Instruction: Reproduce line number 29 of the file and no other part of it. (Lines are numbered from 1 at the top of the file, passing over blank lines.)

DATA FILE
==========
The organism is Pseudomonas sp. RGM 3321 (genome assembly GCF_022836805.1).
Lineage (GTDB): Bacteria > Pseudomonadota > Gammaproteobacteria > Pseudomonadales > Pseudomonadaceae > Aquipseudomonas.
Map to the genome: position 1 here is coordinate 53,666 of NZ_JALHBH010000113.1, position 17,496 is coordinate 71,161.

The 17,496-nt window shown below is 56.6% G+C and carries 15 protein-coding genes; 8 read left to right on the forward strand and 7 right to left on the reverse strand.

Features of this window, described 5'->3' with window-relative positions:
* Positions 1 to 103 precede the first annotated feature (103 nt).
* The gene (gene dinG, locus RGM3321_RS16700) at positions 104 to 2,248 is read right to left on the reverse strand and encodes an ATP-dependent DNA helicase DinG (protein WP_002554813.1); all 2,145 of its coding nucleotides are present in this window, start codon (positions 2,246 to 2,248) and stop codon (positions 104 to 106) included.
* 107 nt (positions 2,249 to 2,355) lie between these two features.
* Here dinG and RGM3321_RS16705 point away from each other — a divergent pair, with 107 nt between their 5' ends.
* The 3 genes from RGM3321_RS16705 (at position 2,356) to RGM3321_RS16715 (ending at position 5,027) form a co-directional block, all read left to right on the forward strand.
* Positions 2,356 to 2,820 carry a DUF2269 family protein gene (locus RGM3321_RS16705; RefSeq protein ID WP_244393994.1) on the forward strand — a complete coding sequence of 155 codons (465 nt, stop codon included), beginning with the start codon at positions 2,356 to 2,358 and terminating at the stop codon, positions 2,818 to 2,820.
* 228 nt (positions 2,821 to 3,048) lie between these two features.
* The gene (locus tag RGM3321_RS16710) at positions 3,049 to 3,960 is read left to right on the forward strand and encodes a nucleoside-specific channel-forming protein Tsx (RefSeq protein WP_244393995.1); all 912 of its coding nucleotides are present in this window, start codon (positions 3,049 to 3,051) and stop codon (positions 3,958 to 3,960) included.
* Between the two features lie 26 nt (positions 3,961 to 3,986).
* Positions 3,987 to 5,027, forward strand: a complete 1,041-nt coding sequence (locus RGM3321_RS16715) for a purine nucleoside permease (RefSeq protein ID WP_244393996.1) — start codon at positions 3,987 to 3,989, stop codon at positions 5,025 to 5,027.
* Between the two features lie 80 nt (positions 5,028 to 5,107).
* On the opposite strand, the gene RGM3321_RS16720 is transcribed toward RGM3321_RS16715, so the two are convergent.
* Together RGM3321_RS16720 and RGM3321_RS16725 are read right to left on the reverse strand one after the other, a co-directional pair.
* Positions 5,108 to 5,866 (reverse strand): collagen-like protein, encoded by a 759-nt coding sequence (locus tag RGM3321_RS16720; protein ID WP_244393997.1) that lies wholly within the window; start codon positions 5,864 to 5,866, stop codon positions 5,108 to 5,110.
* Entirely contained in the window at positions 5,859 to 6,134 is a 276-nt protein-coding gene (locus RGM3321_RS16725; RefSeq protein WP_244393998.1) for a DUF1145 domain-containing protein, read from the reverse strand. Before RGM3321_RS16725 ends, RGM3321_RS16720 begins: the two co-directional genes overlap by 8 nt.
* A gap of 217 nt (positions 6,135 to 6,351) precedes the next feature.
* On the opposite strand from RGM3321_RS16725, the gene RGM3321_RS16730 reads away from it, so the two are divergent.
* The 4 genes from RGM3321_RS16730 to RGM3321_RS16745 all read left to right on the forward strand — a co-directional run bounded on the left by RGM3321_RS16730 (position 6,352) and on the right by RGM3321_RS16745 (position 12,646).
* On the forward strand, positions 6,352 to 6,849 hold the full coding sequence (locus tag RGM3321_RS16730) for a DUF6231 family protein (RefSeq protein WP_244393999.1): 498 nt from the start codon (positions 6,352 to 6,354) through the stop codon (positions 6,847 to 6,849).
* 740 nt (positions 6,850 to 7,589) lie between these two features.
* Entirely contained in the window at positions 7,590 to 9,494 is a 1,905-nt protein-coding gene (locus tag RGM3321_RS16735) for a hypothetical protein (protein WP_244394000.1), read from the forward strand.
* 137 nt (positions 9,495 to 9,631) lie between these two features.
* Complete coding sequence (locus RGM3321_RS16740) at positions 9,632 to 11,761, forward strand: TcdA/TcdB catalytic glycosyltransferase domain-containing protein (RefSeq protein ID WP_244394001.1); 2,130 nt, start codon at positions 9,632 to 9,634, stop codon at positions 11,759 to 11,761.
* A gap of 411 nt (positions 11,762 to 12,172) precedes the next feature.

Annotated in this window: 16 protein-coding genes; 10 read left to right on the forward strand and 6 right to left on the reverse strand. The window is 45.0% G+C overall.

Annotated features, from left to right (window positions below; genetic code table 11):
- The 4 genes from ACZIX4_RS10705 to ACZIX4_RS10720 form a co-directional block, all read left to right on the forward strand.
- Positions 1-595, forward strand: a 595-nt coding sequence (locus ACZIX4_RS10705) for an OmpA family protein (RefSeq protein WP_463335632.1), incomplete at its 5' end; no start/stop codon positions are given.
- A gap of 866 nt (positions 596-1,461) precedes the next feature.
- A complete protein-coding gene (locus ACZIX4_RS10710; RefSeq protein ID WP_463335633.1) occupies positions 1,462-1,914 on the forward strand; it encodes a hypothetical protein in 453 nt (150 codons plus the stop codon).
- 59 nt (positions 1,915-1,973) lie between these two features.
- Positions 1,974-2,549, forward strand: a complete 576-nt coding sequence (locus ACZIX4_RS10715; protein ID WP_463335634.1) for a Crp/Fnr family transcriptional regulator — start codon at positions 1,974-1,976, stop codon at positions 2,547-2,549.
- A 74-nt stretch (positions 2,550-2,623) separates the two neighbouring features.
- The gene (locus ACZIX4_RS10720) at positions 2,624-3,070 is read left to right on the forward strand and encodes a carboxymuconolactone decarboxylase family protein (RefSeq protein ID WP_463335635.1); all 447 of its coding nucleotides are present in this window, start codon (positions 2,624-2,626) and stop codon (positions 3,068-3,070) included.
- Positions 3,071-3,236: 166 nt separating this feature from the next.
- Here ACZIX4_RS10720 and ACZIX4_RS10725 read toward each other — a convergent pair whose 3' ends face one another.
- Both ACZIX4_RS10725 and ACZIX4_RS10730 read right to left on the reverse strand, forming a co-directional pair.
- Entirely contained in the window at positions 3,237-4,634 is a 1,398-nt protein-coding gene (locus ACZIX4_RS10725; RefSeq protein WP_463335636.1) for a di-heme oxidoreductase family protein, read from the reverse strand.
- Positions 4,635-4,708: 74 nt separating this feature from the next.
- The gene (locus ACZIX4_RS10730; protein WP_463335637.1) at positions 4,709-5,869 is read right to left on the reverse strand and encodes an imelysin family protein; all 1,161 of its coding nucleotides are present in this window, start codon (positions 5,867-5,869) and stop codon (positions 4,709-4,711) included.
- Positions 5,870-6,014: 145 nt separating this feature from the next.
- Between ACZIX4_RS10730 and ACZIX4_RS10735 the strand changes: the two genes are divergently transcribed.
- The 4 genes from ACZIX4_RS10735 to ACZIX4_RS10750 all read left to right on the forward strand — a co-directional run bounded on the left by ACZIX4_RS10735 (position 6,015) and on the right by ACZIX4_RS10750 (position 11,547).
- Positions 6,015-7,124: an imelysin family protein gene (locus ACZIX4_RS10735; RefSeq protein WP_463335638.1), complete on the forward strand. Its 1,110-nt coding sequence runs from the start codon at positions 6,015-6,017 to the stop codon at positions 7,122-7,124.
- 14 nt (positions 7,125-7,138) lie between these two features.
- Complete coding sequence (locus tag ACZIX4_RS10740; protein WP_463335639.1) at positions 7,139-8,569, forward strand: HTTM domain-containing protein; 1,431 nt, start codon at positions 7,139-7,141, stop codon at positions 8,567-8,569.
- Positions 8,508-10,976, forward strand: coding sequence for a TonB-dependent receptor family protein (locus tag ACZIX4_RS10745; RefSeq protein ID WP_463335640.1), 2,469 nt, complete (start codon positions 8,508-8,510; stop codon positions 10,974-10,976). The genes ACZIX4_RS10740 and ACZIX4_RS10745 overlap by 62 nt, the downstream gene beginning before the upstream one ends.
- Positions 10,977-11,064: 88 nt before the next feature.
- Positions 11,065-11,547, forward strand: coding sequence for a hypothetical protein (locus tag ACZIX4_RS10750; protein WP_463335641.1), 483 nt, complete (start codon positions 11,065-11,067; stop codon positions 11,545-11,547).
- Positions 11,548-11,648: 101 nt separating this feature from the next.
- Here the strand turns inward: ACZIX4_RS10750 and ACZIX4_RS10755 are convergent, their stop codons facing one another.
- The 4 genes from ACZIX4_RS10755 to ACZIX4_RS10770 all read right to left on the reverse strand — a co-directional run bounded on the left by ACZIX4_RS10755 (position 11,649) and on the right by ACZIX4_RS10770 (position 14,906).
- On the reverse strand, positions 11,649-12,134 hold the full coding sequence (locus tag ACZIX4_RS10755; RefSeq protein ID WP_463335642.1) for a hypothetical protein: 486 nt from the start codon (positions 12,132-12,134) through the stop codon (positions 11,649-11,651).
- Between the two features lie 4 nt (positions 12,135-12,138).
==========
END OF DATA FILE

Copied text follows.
* A gap of 411 nt (positions 11,762 to 12,172) precedes the next feature.